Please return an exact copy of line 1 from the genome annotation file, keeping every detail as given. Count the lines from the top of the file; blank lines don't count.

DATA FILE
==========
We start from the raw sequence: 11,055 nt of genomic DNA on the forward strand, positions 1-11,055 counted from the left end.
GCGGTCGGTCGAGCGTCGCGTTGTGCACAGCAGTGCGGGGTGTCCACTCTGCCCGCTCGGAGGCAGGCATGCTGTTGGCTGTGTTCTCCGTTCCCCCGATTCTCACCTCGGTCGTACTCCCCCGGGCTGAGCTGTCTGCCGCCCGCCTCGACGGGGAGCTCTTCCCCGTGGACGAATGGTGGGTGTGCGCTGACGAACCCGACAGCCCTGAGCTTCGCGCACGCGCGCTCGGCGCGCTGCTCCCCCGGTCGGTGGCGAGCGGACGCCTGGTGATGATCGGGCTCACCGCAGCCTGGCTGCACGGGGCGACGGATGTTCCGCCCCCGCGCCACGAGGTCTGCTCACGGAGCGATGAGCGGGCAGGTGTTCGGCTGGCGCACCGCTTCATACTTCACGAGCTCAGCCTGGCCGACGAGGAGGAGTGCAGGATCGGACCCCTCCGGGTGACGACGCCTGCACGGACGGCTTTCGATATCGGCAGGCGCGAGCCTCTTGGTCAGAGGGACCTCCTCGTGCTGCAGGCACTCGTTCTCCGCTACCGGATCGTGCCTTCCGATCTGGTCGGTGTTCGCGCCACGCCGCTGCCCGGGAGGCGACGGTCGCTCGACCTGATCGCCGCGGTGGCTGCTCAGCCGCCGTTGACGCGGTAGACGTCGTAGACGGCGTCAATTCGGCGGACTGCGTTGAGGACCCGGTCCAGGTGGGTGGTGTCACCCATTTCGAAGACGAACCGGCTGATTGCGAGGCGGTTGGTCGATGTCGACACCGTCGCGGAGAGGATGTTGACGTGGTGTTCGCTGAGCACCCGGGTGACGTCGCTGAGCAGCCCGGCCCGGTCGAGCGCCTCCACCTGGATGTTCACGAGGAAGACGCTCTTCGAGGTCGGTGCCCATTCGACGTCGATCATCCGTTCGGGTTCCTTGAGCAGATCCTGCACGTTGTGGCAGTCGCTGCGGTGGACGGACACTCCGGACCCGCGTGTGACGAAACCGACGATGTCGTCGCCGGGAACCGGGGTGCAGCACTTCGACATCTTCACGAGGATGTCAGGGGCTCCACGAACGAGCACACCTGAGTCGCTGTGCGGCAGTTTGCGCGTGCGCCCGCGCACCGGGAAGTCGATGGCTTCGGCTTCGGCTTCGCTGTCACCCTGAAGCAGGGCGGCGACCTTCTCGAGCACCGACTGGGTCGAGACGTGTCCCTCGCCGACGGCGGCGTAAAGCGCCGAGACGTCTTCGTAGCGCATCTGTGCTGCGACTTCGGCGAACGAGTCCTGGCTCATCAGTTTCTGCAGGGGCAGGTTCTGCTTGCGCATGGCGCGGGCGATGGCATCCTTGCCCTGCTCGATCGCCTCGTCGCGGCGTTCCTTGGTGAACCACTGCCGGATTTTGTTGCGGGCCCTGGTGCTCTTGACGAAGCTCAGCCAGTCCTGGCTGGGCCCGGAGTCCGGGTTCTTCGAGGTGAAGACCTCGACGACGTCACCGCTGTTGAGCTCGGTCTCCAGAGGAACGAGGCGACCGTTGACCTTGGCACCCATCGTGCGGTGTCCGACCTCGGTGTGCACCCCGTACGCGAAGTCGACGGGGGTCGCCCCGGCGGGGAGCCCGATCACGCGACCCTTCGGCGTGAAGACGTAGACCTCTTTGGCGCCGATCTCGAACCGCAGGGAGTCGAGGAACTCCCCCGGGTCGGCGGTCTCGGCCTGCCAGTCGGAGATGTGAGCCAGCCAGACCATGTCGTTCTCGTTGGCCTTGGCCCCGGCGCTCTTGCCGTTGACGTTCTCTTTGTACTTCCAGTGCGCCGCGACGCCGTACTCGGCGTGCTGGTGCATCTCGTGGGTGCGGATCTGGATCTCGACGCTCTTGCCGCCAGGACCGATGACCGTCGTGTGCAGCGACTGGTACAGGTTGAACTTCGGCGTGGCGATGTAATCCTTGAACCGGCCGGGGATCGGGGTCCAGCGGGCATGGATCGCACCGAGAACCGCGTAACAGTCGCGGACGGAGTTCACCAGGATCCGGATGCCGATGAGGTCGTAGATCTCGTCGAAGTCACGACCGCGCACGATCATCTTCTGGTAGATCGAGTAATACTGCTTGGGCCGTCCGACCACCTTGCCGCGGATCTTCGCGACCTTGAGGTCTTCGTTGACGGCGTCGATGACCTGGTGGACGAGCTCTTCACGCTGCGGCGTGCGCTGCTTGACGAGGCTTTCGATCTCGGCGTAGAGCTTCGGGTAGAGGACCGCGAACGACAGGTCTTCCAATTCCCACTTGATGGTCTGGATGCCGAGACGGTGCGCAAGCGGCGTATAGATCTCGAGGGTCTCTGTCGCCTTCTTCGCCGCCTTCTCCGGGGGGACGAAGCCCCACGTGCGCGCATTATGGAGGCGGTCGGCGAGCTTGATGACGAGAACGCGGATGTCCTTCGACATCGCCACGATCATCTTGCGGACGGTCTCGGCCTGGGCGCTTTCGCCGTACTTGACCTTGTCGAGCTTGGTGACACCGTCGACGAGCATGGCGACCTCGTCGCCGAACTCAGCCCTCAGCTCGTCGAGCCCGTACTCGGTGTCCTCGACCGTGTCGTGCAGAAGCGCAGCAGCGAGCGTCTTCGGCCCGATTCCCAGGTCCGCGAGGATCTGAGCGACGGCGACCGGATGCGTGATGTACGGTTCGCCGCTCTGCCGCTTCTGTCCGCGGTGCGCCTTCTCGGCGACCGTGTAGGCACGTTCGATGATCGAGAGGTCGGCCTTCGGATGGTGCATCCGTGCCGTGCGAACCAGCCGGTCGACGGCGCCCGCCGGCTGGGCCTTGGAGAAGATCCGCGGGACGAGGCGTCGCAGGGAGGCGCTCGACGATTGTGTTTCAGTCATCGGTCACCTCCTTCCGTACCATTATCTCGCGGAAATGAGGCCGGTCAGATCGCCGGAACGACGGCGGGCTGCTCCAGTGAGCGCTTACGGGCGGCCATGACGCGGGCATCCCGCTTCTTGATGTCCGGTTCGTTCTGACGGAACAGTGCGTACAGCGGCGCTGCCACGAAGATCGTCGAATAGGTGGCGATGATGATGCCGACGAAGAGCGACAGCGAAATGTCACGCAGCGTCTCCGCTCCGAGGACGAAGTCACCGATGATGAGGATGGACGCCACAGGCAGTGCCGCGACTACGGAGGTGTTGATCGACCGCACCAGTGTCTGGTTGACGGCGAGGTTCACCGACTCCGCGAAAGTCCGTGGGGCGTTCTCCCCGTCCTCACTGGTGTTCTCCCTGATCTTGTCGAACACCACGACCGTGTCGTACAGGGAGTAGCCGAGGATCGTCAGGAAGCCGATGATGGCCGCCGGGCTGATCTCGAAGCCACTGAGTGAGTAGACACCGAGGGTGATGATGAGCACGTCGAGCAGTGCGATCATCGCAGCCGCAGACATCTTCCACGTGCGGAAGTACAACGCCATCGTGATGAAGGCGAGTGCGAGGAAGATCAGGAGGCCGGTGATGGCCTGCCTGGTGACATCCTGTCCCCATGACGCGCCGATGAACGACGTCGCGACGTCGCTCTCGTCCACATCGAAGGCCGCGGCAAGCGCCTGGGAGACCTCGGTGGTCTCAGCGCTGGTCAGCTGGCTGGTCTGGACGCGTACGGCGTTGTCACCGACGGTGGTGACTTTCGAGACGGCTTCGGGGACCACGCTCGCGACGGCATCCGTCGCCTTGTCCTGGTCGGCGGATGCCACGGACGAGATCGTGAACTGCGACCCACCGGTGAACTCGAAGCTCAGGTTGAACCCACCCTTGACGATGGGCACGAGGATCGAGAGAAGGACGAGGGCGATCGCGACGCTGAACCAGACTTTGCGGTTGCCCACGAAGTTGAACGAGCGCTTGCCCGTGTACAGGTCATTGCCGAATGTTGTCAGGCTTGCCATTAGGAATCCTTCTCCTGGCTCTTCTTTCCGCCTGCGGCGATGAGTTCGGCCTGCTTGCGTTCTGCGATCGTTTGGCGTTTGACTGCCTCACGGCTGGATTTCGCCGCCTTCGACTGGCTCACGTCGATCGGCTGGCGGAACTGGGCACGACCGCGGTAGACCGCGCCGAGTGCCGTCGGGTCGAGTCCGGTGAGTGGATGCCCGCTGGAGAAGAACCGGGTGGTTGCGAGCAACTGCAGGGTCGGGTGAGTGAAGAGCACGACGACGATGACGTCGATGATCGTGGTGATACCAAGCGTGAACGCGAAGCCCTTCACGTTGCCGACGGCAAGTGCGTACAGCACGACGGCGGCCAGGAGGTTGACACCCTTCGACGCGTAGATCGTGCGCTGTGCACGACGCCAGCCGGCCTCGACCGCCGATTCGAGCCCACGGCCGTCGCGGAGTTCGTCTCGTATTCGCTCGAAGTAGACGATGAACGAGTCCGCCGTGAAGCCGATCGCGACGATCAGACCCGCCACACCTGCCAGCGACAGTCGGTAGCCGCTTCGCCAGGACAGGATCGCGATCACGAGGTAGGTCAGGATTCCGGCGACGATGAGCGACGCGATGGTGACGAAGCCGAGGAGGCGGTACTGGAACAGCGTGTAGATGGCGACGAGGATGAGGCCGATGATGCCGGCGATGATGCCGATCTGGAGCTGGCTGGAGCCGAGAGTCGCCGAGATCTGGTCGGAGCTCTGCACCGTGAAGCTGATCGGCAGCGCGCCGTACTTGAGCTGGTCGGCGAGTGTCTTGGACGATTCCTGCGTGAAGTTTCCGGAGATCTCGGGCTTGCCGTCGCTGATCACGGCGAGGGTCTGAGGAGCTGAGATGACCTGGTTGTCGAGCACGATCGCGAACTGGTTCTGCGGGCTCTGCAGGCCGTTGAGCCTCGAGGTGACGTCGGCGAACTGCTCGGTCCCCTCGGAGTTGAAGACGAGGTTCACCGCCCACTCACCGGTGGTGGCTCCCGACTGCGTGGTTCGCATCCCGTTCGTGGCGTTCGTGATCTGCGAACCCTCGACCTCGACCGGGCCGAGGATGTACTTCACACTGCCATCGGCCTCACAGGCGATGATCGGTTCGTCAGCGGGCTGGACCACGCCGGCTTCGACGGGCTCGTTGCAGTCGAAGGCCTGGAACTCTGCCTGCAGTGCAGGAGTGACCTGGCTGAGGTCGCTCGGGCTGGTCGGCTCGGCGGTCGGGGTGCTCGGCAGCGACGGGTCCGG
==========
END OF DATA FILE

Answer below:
We start from the raw sequence: 11,055 nt of genomic DNA on the forward strand, positions 1-11,055 counted from the left end.